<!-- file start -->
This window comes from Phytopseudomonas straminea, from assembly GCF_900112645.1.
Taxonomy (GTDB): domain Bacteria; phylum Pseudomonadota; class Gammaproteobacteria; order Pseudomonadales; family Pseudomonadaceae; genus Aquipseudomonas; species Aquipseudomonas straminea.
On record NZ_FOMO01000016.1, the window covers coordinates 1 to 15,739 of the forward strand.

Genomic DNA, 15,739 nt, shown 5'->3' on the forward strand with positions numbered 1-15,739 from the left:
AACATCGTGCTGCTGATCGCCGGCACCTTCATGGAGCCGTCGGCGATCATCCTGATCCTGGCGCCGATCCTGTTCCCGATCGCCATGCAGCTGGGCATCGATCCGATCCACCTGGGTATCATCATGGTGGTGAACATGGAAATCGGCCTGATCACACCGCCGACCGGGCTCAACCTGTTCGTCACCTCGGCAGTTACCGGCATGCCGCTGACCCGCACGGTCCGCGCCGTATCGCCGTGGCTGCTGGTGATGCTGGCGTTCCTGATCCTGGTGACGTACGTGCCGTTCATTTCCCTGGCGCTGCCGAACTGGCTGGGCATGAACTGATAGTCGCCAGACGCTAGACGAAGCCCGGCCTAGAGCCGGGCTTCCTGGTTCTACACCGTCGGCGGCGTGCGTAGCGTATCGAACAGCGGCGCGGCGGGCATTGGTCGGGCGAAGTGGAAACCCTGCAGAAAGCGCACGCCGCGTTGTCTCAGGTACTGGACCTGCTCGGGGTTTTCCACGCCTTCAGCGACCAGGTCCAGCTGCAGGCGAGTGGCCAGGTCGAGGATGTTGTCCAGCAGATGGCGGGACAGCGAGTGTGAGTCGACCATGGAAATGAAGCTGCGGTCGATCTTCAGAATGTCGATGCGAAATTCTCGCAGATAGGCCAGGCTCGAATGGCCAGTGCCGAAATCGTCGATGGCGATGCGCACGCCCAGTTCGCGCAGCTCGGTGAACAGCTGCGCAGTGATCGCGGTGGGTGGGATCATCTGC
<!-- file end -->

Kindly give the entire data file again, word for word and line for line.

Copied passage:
This window comes from Phytopseudomonas straminea, from assembly GCF_900112645.1.
Taxonomy (GTDB): domain Bacteria; phylum Pseudomonadota; class Gammaproteobacteria; order Pseudomonadales; family Pseudomonadaceae; genus Aquipseudomonas; species Aquipseudomonas straminea.
On record NZ_FOMO01000016.1, the window covers coordinates 1 to 15,739 of the forward strand.

Genomic DNA, 15,739 nt, shown 5'->3' on the forward strand with positions numbered 1-15,739 from the left:
AACATCGTGCTGCTGATCGCCGGCACCTTCATGGAGCCGTCGGCGATCATCCTGATCCTGGCGCCGATCCTGTTCCCGATCGCCATGCAGCTGGGCATCGATCCGATCCACCTGGGTATCATCATGGTGGTGAACATGGAAATCGGCCTGATCACACCGCCGACCGGGCTCAACCTGTTCGTCACCTCGGCAGTTACCGGCATGCCGCTGACCCGCACGGTCCGCGCCGTATCGCCGTGGCTGCTGGTGATGCTGGCGTTCCTGATCCTGGTGACGTACGTGCCGTTCATTTCCCTGGCGCTGCCGAACTGGCTGGGCATGAACTGATAGTCGCCAGACGCTAGACGAAGCCCGGCCTAGAGCCGGGCTTCCTGGTTCTACACCGTCGGCGGCGTGCGTAGCGTATCGAACAGCGGCGCGGCGGGCATTGGTCGGGCGAAGTGGAAACCCTGCAGAAAGCGCACGCCGCGTTGTCTCAGGTACTGGACCTGCTCGGGGTTTTCCACGCCTTCAGCGACCAGGTCCAGCTGCAGGCGAGTGGCCAGGTCGAGGATGTTGTCCAGCAGATGGCGGGACAGCGAGTGTGAGTCGACCATGGAAATGAAGCTGCGGTCGATCTTCAGAATGTCGATGCGAAATTCTCGCAGATAGGCCAGGCTCGAATGGCCAGTGCCGAAATCGTCGATGGCGATGCGCACGCCCAGTTCGCGCAGCTCGGTGAACAGCTGCGCAGTGATCGCGGTGGGTGGGATCATCTGC